Pietra Brettkelly and the story behind Rihanna’s Met dress

By MiNDFOOD

Singer Rihanna arrives at the Metropolitan Museum of Art Costume Institute Gala 2015 celebrating the opening of "China: Through the Looking Glass" in Manhattan, New York May 4, 2015.  REUTERS/Lucas Jackson
Singer Rihanna arrives at the Metropolitan Museum of Art Costume Institute Gala 2015 celebrating the opening of "China: Through the Looking Glass" in Manhattan, New York May 4, 2015. REUTERS/Lucas Jackson

MiNDFOOD’s special September Sufferage issue highlights women doing remarkable things in New Zealand. One such woman is multi award-winning documentary film-maker, Pietra Brettkelly. Her work has taken her all over the world, from Libya to Sudan, Afghanistan and now China for her latest film Yellow is Forbidden, recently premiered at the New Zealand International Film Festival.

“Isn’t it wonderful being an outsider,” Brettkelly says as she discusses her approach to filmmaking and her latest offering that sees her trail a Chinese designer, Guo Pei, for two years as she seeks to open Chinese art and design up to the world. “I go out and examine other people’s worlds, I asked naive questions, and hopefully the answers are just as interesting to my audience as they are to me. That’s why it’s important for me to do films outside of what I know, and what I’m familiar with,” she explains.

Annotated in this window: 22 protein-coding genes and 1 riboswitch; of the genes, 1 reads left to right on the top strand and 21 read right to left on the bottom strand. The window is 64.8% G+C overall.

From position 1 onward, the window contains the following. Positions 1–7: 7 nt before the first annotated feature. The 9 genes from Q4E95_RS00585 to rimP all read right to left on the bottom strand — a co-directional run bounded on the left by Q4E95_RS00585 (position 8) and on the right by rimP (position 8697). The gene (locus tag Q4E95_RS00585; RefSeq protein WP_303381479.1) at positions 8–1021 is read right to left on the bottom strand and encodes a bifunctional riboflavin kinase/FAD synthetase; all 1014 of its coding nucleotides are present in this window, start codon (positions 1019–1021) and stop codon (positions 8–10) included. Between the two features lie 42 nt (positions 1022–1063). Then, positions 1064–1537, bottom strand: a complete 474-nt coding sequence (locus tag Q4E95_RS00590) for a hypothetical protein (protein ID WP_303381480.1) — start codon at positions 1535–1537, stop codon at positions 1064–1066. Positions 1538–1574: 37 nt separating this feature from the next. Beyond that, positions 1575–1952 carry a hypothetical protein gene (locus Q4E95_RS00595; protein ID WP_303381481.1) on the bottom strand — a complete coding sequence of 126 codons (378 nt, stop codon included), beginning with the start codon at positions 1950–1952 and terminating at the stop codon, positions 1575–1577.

After Gou burst on to the international scene when Rihanna wore her extravagant hand-embroidered yellow gown to the 2015 Met Gala, Brettkelly knew that she wanted to tell Gou’s story of discovery. “I got on the phone after tracking down a number to where she worked, but because of the language barrier, it took quite a few attempts for me to reach her. After much convincing, I got on a plane for China and immersed myself in her world.”

Yellow Is Forbidden, films Guo in her home in Shanghai, and follows her to Paris and on trips to Switzerland, Italy, and America. Brettkelly unravels the sheltered designer, and what motivates her work.

Suffrage 125

Reflecting on 125 years of the Sufferage movement, Brettkelly says, “I’m an incredibly positive person and I think there’s always hope and incredibly exciting things happening for women in New Zealand and within the industry, and I think that women’s rights have come a long way – I can jump on a plane and go just about anywhere to make a film.”

Get a copy of the September issue of MiNDFOOD New Zealand to read Pietra Brettkelly’s inspirational story.

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